Motherhood and violence: taking agency and challenging the dominant gaze

Duckworth, Vicky Motherhood and violence: taking agency and challenging the dominant gaze. MMU Education and Social Research Institute Seminars, 12th Novermber 2014, Manchester Metropolitan University.

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Motherhood is often painted as an idyllic time. It is a social space and field where women are expected to cope, be fulfilled and be good mothers. The emotional capital which embodies motherhood is thought to be in abundance in women. However, the notion of what a good mother is and the abundance of emotional capital is problematic. In western society it is very much linked to class - good mothering being equated to dominant middle-class symbolic power/bad mother being seen as lacking and working class. To be dominant is to be able to define what a society values as distinction which, in turn, corresponds to what the dominant classes possess and display; thus reproducing their own dominance as 'legitimised distinction'. We see this at work clearly in notions of distinction where underlying class domination is transposed into an assertion of cultural superiority which the dominated accept as an innate attribute of the dominant in motherhood. Moreover, as asserted by Bourdieu, the state holds the domination of legitimate symbolic violence, the state agents, for example social workers, teachers and workplace managers and these distinctions, defining what it is, to have legitimate symbolic capital to be a 'good' mother, learner and worker. This seminar draws on my recent longitudinal, ethnographic study 'Learning Trajectories, Violence and Empowerment amongst Adult Basic Skills Learners' to explore how learners were pathologised across the field of motherhood, by those in a position of power for not having what are considered legitimate capitals or enough of them. For example, lone parents were considered as not having parenting practices and ways of being which adhered to what was considered the dominant taste in the mediation between the agents of the state (social workers) and the parents. I will argue that the social and cultural practices in the field regulated and shaped hierarchies of social order; the cultural capitals, when viewed through the dominant lens privileging the middle-classes. However, and importantly, the familiarity by which the learners were pathologised did not become naturalised to them and they were not passive. Although they struggled with low self-esteem and anxiety they took agency and offered resistance against the labels, a counter culture that allowed them symbolic capital in the context of their own communities. Duckworth, V. (2013) Learning Trajectories, Violence and Empowerment amongst Adult Basic Skills Learners London: Routledge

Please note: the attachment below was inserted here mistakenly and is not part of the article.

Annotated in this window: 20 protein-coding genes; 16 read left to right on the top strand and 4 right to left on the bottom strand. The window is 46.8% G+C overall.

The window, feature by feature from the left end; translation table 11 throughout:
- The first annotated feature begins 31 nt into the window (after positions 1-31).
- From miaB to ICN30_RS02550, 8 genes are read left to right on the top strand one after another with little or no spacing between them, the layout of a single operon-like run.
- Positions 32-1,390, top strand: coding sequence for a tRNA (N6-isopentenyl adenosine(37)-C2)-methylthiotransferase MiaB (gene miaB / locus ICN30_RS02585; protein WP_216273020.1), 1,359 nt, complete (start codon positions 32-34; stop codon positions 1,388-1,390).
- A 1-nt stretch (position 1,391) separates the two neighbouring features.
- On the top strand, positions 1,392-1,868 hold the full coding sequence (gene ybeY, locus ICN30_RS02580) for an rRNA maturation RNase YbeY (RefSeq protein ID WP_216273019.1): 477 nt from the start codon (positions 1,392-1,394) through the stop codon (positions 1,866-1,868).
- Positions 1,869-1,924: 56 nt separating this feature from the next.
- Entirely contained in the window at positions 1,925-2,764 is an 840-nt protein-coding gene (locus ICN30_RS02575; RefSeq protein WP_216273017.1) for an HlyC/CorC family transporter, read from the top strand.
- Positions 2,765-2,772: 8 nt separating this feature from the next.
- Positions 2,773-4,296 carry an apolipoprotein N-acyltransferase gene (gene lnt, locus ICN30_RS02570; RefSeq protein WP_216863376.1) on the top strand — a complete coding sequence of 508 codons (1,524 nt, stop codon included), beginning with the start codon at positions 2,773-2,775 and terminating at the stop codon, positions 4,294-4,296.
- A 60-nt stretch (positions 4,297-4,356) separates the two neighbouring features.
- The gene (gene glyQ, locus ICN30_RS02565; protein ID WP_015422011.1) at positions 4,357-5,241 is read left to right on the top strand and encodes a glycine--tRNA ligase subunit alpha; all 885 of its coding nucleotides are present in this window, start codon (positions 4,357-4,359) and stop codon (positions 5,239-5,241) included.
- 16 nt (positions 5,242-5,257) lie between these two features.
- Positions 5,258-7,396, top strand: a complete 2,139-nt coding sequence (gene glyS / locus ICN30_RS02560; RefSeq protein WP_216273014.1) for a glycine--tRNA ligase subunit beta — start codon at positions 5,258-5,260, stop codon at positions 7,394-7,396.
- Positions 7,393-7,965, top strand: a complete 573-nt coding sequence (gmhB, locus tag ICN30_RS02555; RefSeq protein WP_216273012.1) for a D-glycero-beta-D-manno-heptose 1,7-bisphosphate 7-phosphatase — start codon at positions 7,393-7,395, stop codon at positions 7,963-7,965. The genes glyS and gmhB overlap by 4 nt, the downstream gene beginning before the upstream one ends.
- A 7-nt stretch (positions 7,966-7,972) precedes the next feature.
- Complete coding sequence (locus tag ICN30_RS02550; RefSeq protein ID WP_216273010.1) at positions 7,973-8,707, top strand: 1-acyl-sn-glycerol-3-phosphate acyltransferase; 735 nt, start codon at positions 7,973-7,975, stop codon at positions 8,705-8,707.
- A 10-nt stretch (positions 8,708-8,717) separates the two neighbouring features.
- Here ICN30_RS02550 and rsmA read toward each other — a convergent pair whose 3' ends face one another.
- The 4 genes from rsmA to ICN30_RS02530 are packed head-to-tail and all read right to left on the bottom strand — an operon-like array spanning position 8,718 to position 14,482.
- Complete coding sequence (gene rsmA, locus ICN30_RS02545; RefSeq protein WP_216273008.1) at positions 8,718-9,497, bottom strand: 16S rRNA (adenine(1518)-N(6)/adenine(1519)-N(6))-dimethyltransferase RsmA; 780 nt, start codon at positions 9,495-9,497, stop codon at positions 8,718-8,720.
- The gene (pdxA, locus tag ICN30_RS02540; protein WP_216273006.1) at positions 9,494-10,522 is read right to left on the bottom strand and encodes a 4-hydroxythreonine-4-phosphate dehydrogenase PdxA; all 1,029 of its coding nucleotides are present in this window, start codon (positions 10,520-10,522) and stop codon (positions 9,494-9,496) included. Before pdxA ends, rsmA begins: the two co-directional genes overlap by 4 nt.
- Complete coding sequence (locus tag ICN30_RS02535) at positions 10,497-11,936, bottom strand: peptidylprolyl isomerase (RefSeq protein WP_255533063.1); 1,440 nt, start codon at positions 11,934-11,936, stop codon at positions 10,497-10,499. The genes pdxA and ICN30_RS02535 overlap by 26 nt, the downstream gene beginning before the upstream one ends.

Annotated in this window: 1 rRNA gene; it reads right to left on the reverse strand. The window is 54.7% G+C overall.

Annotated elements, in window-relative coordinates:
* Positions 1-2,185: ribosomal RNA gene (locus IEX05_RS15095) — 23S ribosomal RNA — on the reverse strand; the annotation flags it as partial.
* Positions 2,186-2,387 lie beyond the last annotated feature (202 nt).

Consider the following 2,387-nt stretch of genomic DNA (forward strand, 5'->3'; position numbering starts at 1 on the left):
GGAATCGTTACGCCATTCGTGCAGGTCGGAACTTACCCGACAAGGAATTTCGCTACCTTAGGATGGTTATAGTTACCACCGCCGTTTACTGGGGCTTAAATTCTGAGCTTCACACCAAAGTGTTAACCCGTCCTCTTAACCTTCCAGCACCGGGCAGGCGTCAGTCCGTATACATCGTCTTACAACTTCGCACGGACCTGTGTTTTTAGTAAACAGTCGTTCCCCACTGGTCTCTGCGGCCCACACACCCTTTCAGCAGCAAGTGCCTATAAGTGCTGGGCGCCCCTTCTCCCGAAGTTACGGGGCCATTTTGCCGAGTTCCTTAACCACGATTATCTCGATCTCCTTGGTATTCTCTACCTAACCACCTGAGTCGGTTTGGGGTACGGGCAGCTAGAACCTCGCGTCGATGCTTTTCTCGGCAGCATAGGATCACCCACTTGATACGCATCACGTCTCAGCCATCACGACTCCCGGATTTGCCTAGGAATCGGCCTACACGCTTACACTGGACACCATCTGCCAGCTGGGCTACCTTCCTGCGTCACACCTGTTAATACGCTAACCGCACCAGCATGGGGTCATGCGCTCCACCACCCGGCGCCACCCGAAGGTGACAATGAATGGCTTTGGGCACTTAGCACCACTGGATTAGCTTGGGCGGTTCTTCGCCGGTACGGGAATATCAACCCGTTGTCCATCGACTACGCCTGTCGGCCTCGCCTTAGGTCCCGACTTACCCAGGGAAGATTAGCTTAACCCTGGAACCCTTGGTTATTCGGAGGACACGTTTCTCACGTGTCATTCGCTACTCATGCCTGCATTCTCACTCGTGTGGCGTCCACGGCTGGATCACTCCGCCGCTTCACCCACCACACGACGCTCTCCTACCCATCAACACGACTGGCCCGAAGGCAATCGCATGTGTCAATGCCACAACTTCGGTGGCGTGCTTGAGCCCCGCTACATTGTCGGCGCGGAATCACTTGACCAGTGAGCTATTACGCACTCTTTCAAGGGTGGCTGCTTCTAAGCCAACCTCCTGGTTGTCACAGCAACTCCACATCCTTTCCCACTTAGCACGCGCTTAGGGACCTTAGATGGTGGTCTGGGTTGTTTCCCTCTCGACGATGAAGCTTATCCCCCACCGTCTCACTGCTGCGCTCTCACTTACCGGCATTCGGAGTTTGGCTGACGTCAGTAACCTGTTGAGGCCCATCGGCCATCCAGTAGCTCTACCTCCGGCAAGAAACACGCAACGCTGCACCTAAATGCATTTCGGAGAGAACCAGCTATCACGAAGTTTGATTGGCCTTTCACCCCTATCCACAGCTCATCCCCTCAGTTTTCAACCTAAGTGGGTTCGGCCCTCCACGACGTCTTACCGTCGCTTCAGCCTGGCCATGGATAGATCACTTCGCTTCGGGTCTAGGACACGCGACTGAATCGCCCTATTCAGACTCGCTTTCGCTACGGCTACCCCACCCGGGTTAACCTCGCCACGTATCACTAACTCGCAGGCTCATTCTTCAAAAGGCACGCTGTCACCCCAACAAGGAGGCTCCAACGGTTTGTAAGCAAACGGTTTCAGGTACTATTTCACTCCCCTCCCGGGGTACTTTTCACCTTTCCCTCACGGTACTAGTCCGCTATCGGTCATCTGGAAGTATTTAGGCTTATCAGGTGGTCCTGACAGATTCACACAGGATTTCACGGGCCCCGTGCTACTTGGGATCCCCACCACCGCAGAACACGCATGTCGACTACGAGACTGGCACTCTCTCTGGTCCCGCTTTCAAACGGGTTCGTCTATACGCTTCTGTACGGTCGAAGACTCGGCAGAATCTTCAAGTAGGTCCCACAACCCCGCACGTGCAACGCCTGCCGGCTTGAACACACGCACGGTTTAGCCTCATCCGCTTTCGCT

Item Type: Conference or Workshop Item (Other)
Subjects: H Social Sciences > H Social Sciences (General)
H Social Sciences > HM Sociology
H Social Sciences > HQ The family. Marriage. Woman
L Education > L Education (General)
Divisions: Education
Date Deposited: 23 Mar 2016 16:15

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